As for local Pagans, they shared their hospitality at Friday’s Parliament Local Community Night, where the Melbourne Reclaiming group organized a ritual and local Pagan rock-star Wendy Rule (among others) performed. There hasn’t been much written about it (yet), but I’ve heard nothing but good things from the folks who’ve been in contact with me.
Turning briefly to mainstream coverage of the Parliament, Pagans haven’t been mentioned all that much, save for a brief aside in an article about the items for sale in the exhibitor’s hall.
“The sceptics are the only ones missing in action. But the pagans have set up shop with a contingent of about 50 from the United States. At their stall they sell celebratory music for the winter solstice – a bargain at $20.”
I suppose our lack of impression on the global media (so far) is understandable considering the many religious (and political) heavy-hitters presenting and giving talks at the Parliament. This state of being lost in a sea of religious voices only underscores why it’s important for Pagan organizations and journalists to work together in getting the word out, something that I think is starting to happen with events like this.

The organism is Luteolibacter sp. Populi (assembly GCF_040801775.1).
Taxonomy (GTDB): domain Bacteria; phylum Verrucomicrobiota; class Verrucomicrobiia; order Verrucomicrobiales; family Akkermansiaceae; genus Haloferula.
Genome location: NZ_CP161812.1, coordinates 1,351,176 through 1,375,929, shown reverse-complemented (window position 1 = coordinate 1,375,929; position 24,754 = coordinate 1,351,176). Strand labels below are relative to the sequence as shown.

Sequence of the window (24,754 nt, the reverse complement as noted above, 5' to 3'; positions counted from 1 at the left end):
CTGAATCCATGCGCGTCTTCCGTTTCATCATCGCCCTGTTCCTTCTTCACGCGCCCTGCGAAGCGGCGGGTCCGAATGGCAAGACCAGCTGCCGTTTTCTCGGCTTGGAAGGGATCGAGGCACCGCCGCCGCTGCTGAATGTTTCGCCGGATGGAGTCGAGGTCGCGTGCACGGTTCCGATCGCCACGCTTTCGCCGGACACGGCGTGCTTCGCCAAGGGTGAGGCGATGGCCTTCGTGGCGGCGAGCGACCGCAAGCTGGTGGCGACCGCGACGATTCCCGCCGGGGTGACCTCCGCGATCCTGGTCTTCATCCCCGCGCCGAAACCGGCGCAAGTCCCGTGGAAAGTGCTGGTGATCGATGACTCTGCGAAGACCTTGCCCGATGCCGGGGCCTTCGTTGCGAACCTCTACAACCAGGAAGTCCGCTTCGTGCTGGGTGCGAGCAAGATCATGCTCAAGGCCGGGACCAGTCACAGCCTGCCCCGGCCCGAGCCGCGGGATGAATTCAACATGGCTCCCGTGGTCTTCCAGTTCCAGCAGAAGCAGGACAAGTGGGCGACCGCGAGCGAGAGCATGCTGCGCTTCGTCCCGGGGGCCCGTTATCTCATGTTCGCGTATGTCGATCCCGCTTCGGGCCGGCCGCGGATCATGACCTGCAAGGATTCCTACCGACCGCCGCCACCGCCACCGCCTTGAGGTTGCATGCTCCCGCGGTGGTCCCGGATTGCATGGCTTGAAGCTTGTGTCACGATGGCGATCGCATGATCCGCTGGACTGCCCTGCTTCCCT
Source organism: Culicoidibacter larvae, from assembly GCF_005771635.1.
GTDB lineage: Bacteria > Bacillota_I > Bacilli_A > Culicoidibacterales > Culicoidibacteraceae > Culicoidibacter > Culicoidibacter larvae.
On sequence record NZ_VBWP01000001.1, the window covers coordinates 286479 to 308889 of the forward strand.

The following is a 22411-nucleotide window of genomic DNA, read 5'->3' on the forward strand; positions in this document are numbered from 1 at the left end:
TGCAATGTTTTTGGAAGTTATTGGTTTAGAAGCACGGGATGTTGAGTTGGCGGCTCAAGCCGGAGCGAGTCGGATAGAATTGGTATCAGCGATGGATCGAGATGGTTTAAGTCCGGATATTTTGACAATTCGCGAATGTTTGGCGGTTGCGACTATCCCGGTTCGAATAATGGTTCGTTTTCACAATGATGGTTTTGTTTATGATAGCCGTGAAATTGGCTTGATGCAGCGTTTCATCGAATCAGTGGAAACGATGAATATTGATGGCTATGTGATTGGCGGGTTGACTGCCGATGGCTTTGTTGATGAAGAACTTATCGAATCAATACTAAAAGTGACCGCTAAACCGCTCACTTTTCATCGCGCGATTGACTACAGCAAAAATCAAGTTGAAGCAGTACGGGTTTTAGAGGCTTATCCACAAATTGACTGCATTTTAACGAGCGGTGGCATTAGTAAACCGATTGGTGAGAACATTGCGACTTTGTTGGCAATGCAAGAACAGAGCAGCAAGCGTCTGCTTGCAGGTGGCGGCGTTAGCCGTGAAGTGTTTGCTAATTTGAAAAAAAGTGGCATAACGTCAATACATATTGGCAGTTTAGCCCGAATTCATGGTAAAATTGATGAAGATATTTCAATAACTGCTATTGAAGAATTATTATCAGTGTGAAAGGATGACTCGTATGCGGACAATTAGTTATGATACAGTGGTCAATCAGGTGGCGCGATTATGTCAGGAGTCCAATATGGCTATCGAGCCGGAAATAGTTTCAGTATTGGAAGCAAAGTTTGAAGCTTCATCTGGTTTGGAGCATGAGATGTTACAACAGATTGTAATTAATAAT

As always, stay tuned to the Pagans at the Parliament blog for more updates, I expect we’ll be hearing from more folks as the paces starts to slow down a bit, and attendees have a moment to collect their thoughts and report in. I’m still arranging audio interviews, so more on that as it happens.
“Friday Evening was the Communities night, in which the local Melbourne communities hosted visiting Parliament attendees of their various paths. We were guests of the Melbourne Pagan community, which has a very vibrant and active group of people, from at least three separate traditions that I could determine. Ritual was interesting – you have to get used to the Sun being in the North, and that South represents Earth. The circles are cast in the counterclockwise direction, because that is the way the sun goes through the sky here.”